Director of Public Prosecutions -v- Wharrie,  IECCA 1 (2016)
|Party Name:||Director of Public Prosecutions, Wharrie|
THE COURT OF CRIMINAL APPEAL Record No. 218/2008
DIRECTOR OF PUBLIC PROSECUTIONSRESPONDENTAND
Judgment of the Court of Criminal Appeal delivered by Hunt J. on the 15
day of February, 2016
The factual background to this matter may be found in the earlier judgment of this Court delivered on 19th April, 2013. Arising from the factual circumstances set out therein, the appellant was convicted of offences contrary to the provisions of s. 3, s. 15 and s. 15A of the Misuse of Drugs Act 1977, as amended. This Court dismissed the appellant’s application for leave to appeal against these convictions on the grounds referred to in that judgment.
Thereafter, this Court reconvened to consider the appellant’s appeal against the sentence of 30 years imprisonment imposed upon him by the learned trial judge in respect of the offence contrary to s. 15A of the 1977 Act. As pointed out in this Court’s earlier judgment, the consignment of cocaine constituting the subject matter of these offences constituted the largest drug seizure in the history of the State, being variously stated to have values ranging from €100m to €440m. The consignment was of a very high purity and was packed in bales. The appellant pleaded not guilty, and on arraignment was convicted of these offences after a Circuit Court trial in Cork, lasting 41 days.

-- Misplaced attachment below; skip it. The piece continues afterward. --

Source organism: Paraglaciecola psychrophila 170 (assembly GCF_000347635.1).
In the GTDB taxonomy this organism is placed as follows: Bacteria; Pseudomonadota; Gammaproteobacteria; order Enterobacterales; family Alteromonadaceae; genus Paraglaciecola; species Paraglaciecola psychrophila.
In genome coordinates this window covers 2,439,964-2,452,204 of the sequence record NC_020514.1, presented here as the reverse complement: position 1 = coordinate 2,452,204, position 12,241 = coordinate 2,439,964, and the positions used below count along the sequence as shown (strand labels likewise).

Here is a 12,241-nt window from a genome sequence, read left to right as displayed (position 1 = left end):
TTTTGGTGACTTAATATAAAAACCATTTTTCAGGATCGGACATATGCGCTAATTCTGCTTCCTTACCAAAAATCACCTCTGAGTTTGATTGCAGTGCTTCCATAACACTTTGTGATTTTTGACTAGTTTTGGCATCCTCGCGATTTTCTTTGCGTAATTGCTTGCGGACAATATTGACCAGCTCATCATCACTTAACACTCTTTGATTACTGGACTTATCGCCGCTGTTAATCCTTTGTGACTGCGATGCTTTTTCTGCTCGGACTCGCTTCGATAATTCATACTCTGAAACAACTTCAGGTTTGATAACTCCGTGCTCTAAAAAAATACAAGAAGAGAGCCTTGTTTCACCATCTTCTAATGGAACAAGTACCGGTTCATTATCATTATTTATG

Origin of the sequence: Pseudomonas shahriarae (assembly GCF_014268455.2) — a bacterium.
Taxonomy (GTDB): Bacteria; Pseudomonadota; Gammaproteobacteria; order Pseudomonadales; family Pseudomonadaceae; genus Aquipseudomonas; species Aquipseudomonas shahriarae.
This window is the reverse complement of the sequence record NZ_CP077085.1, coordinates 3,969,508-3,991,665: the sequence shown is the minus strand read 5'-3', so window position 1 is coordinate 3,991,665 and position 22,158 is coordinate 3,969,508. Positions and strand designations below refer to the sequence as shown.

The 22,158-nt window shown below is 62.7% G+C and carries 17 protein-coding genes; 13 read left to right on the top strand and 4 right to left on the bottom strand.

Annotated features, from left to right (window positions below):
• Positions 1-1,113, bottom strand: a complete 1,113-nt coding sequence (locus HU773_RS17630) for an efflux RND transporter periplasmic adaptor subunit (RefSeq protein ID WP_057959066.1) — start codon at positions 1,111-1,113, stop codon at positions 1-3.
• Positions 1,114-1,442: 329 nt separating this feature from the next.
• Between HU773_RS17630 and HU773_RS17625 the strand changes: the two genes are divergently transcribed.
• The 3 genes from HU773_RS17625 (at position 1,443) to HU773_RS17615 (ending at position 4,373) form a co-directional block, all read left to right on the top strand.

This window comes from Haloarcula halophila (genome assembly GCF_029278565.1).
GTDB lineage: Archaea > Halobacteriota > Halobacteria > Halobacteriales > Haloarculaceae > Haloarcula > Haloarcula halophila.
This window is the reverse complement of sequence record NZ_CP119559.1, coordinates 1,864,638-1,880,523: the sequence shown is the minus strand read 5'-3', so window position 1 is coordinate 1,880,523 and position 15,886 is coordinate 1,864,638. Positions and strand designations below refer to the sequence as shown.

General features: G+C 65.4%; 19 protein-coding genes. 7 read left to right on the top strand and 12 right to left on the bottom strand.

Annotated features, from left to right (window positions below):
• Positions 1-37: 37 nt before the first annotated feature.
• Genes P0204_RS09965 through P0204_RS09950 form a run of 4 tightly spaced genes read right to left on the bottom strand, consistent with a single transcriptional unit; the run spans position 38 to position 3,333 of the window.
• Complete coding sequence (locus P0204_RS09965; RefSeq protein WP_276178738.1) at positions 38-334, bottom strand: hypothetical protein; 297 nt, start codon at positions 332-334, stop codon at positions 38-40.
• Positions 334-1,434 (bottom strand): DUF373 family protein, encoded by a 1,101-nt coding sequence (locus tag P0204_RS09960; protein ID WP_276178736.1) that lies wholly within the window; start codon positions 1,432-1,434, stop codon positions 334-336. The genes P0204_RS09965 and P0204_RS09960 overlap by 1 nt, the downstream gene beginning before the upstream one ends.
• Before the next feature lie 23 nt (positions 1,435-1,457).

Having heard the submissions of the parties on the appeal against this sentence, this Court concluded that the learned trial judge had erred in principle in imposing this sentence, and adjourned the matter in order to hear further evidence and submissions, for the purpose of enabling this Court to impose sentence upon the appellant.
Error in Principle
The appellant was indicted in respect of these matters together with three other accused persons. One of these individuals pleaded guilty to the charges at an earlier date. He received a sentence of 10 years. The other two were tried with the appellant. They were also convicted by the jury, and received sentences of 30 years and 25 years respectively.
Two features are of particular relevance to the position of the appellant in this appeal. Firstly, unlike his co-accused, he did not contest the matter by giving evidence, in circumstances where the jury apparently had no difficulty in convicting all of the accused men. Secondly, it must be noted that the appellant had a lengthy and serious criminal record in the United Kingdom at the time of his involvement in these matters.
Specifically, this criminal record included convictions for murder, robbery, possession of a firearm with intent to endanger life, and possession of a...
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